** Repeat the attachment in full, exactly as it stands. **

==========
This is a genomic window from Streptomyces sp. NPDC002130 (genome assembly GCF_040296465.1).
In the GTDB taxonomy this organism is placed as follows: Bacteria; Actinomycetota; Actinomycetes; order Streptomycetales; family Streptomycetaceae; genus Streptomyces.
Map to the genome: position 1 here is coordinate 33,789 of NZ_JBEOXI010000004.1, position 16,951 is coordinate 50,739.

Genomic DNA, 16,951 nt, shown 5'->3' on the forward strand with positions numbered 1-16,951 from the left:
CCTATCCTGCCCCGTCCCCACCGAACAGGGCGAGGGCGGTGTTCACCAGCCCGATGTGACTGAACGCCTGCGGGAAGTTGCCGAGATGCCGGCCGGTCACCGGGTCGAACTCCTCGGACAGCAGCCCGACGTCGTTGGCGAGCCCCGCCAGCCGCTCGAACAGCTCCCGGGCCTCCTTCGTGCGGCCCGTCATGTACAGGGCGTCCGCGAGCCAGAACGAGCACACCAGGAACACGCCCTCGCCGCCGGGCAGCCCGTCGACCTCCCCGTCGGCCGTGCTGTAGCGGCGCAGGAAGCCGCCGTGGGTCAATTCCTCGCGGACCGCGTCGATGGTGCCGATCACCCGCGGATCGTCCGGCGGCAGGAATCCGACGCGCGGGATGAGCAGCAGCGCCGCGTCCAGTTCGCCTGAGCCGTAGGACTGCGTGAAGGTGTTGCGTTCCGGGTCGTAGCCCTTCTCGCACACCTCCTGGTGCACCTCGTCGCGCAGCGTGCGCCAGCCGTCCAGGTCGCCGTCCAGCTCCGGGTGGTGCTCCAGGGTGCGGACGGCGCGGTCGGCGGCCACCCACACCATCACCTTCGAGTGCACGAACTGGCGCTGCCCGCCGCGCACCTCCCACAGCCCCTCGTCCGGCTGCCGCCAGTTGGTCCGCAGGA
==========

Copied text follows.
This is a genomic window from Streptomyces sp. NPDC002130 (genome assembly GCF_040296465.1).
In the GTDB taxonomy this organism is placed as follows: Bacteria; Actinomycetota; Actinomycetes; order Streptomycetales; family Streptomycetaceae; genus Streptomyces.
Map to the genome: position 1 here is coordinate 33,789 of NZ_JBEOXI010000004.1, position 16,951 is coordinate 50,739.

Genomic DNA, 16,951 nt, shown 5'->3' on the forward strand with positions numbered 1-16,951 from the left:
CCTATCCTGCCCCGTCCCCACCGAACAGGGCGAGGGCGGTGTTCACCAGCCCGATGTGACTGAACGCCTGCGGGAAGTTGCCGAGATGCCGGCCGGTCACCGGGTCGAACTCCTCGGACAGCAGCCCGACGTCGTTGGCGAGCCCCGCCAGCCGCTCGAACAGCTCCCGGGCCTCCTTCGTGCGGCCCGTCATGTACAGGGCGTCCGCGAGCCAGAACGAGCACACCAGGAACACGCCCTCGCCGCCGGGCAGCCCGTCGACCTCCCCGTCGGCCGTGCTGTAGCGGCGCAGGAAGCCGCCGTGGGTCAATTCCTCGCGGACCGCGTCGATGGTGCCGATCACCCGCGGATCGTCCGGCGGCAGGAATCCGACGCGCGGGATGAGCAGCAGCGCCGCGTCCAGTTCGCCTGAGCCGTAGGACTGCGTGAAGGTGTTGCGTTCCGGGTCGTAGCCCTTCTCGCACACCTCCTGGTGCACCTCGTCGCGCAGCGTGCGCCAGCCGTCCAGGTCGCCGTCCAGCTCCGGGTGGTGCTCCAGGGTGCGGACGGCGCGGTCGGCGGCCACCCACACCATCACCTTCGAGTGCACGAACTGGCGCTGCCCGCCGCGCACCTCCCACAGCCCCTCGTCCGGCTGCCGCCAGTTGGTCCGCAGGA